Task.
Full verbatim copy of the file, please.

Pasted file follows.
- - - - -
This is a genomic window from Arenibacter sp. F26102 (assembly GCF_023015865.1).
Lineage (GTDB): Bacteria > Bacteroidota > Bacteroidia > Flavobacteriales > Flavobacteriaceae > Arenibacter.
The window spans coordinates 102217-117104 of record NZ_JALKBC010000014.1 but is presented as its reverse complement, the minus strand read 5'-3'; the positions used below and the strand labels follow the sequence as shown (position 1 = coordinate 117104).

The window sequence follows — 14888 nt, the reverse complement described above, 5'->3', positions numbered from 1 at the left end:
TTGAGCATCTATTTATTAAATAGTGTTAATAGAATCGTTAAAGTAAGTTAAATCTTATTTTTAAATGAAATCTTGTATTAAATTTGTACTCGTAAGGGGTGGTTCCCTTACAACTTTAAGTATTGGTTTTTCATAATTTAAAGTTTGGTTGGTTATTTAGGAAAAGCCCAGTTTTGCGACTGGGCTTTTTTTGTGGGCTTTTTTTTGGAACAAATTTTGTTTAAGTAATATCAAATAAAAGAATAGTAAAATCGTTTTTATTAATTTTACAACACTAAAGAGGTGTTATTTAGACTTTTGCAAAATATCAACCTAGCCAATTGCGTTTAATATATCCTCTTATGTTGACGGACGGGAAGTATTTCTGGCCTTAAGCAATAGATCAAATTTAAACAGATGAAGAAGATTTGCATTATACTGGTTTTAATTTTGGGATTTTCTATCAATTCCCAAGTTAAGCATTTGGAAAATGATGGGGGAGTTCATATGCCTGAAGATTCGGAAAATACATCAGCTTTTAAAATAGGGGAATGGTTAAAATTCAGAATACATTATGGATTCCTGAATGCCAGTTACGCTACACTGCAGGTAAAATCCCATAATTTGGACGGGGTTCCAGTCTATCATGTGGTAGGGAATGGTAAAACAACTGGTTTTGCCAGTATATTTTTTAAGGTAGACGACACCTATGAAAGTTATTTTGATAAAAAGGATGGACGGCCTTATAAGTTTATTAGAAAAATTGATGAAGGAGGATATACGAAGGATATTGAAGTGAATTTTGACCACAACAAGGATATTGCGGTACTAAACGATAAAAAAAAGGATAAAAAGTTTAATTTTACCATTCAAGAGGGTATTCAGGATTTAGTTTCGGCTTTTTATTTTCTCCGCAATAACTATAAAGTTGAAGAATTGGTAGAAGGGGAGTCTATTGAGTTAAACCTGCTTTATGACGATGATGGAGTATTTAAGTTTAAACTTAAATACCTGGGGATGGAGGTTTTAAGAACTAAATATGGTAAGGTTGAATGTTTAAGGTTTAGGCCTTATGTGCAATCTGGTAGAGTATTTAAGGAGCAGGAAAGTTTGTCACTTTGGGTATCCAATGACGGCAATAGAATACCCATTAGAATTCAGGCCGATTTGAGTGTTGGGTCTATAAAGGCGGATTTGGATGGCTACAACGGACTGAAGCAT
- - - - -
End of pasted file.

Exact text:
This is a genomic window from Arenibacter sp. F26102 (assembly GCF_023015865.1).
Lineage (GTDB): Bacteria > Bacteroidota > Bacteroidia > Flavobacteriales > Flavobacteriaceae > Arenibacter.
The window spans coordinates 102217-117104 of record NZ_JALKBC010000014.1 but is presented as its reverse complement, the minus strand read 5'-3'; the positions used below and the strand labels follow the sequence as shown (position 1 = coordinate 117104).

The window sequence follows — 14888 nt, the reverse complement described above, 5'->3', positions numbered from 1 at the left end:
TTGAGCATCTATTTATTAAATAGTGTTAATAGAATCGTTAAAGTAAGTTAAATCTTATTTTTAAATGAAATCTTGTATTAAATTTGTACTCGTAAGGGGTGGTTCCCTTACAACTTTAAGTATTGGTTTTTCATAATTTAAAGTTTGGTTGGTTATTTAGGAAAAGCCCAGTTTTGCGACTGGGCTTTTTTTGTGGGCTTTTTTTTGGAACAAATTTTGTTTAAGTAATATCAAATAAAAGAATAGTAAAATCGTTTTTATTAATTTTACAACACTAAAGAGGTGTTATTTAGACTTTTGCAAAATATCAACCTAGCCAATTGCGTTTAATATATCCTCTTATGTTGACGGACGGGAAGTATTTCTGGCCTTAAGCAATAGATCAAATTTAAACAGATGAAGAAGATTTGCATTATACTGGTTTTAATTTTGGGATTTTCTATCAATTCCCAAGTTAAGCATTTGGAAAATGATGGGGGAGTTCATATGCCTGAAGATTCGGAAAATACATCAGCTTTTAAAATAGGGGAATGGTTAAAATTCAGAATACATTATGGATTCCTGAATGCCAGTTACGCTACACTGCAGGTAAAATCCCATAATTTGGACGGGGTTCCAGTCTATCATGTGGTAGGGAATGGTAAAACAACTGGTTTTGCCAGTATATTTTTTAAGGTAGACGACACCTATGAAAGTTATTTTGATAAAAAGGATGGACGGCCTTATAAGTTTATTAGAAAAATTGATGAAGGAGGATATACGAAGGATATTGAAGTGAATTTTGACCACAACAAGGATATTGCGGTACTAAACGATAAAAAAAAGGATAAAAAGTTTAATTTTACCATTCAAGAGGGTATTCAGGATTTAGTTTCGGCTTTTTATTTTCTCCGCAATAACTATAAAGTTGAAGAATTGGTAGAAGGGGAGTCTATTGAGTTAAACCTGCTTTATGACGATGATGGAGTATTTAAGTTTAAACTTAAATACCTGGGGATGGAGGTTTTAAGAACTAAATATGGTAAGGTTGAATGTTTAAGGTTTAGGCCTTATGTGCAATCTGGTAGAGTATTTAAGGAGCAGGAAAGTTTGTCACTTTGGGTATCCAATGACGGCAATAGAATACCCATTAGAATTCAGGCCGATTTGAGTGTTGGGTCTATAAAGGCGGATTTGGATGGCTACAACGGACTGAAGCAT